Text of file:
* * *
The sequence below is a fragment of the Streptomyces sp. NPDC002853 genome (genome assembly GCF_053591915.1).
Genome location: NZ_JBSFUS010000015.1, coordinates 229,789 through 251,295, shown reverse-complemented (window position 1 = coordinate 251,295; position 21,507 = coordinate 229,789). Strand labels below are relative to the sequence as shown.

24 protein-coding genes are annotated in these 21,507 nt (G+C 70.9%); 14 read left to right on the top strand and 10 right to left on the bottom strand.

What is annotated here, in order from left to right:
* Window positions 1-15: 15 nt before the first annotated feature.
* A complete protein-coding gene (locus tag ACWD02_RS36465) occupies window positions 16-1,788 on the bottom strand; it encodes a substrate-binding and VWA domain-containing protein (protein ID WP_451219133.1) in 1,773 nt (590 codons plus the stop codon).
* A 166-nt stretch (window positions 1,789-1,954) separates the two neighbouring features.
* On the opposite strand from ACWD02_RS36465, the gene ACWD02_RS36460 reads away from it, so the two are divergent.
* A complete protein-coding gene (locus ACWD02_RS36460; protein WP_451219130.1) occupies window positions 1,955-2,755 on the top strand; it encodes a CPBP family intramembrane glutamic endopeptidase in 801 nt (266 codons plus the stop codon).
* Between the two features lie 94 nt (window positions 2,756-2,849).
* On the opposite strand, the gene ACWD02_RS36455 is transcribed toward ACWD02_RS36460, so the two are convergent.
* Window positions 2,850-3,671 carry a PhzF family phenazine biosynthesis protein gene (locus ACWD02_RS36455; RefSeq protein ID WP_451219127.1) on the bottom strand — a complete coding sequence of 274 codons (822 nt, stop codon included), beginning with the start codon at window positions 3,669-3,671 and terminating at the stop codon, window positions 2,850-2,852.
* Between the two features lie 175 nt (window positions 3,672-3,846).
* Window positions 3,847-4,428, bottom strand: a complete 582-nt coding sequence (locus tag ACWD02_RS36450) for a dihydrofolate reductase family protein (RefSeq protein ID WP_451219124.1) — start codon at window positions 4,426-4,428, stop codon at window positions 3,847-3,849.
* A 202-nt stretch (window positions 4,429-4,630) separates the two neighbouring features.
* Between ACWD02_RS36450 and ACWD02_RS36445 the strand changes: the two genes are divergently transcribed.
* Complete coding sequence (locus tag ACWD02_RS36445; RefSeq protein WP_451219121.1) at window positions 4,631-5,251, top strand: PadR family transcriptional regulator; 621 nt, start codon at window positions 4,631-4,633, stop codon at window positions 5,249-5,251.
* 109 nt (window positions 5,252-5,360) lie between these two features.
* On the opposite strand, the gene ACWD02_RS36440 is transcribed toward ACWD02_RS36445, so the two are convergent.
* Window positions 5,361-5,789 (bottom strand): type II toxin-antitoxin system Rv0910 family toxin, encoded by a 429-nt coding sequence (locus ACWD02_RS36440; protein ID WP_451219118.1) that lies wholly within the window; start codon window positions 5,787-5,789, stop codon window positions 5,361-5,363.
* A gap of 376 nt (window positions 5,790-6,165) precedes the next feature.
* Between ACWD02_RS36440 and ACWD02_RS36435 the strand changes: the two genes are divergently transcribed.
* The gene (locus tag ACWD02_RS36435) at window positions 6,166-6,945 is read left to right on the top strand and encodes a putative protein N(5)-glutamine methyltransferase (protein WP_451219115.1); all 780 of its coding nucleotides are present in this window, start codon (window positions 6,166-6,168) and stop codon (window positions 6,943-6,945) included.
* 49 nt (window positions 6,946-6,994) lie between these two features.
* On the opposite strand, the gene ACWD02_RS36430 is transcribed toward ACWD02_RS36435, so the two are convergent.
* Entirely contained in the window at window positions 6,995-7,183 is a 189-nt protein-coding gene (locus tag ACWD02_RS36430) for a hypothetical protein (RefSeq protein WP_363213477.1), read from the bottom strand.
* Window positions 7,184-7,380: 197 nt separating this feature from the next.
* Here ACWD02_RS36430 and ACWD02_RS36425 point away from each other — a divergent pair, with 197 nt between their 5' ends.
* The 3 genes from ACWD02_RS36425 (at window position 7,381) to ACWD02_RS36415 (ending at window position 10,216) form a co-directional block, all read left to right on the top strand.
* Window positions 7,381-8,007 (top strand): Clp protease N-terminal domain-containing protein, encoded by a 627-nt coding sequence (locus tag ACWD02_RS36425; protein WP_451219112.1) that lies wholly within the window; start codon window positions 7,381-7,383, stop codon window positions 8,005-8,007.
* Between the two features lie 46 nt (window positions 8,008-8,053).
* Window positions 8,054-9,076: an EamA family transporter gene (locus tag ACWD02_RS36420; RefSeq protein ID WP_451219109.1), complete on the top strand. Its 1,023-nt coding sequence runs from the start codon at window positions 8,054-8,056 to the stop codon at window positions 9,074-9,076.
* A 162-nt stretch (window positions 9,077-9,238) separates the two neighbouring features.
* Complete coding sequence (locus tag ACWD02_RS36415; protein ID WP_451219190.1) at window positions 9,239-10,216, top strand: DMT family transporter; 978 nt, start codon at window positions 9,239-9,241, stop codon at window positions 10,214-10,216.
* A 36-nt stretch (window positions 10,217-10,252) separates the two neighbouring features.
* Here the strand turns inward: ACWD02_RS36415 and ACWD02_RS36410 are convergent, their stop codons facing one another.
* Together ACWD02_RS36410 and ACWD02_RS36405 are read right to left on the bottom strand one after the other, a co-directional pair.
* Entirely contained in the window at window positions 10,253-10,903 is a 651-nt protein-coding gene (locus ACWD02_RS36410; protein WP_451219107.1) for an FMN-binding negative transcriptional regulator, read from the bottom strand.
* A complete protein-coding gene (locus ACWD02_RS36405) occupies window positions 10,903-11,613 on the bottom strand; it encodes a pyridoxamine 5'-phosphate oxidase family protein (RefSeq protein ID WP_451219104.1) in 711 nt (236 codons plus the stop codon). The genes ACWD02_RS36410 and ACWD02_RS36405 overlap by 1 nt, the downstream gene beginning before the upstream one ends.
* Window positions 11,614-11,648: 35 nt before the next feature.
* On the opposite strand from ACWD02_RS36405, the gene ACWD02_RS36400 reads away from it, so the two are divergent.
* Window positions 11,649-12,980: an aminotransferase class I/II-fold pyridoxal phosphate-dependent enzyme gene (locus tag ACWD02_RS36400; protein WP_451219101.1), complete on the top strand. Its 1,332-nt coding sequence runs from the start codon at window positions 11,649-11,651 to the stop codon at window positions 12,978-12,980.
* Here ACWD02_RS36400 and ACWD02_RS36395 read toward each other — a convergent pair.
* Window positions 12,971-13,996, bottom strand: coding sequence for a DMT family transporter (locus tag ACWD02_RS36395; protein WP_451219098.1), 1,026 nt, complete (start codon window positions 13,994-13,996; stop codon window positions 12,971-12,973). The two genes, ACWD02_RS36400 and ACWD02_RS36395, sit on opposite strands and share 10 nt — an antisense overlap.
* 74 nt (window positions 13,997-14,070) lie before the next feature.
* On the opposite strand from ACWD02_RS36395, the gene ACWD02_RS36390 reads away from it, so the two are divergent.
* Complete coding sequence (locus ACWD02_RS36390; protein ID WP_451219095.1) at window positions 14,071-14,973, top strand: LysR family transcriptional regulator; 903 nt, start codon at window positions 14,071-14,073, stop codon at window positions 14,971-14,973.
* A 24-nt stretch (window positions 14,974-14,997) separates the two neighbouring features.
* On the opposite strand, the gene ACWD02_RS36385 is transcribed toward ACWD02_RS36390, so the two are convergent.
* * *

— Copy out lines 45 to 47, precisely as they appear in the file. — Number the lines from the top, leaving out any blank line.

* 74 nt (window positions 13,997-14,070) lie before the next feature.
* On the opposite strand from ACWD02_RS36395, the gene ACWD02_RS36390 reads away from it, so the two are divergent.
* Complete coding sequence (locus ACWD02_RS36390; protein ID WP_451219095.1) at window positions 14,071-14,973, top strand: LysR family transcriptional regulator; 903 nt, start codon at window positions 14,071-14,073, stop codon at window positions 14,971-14,973.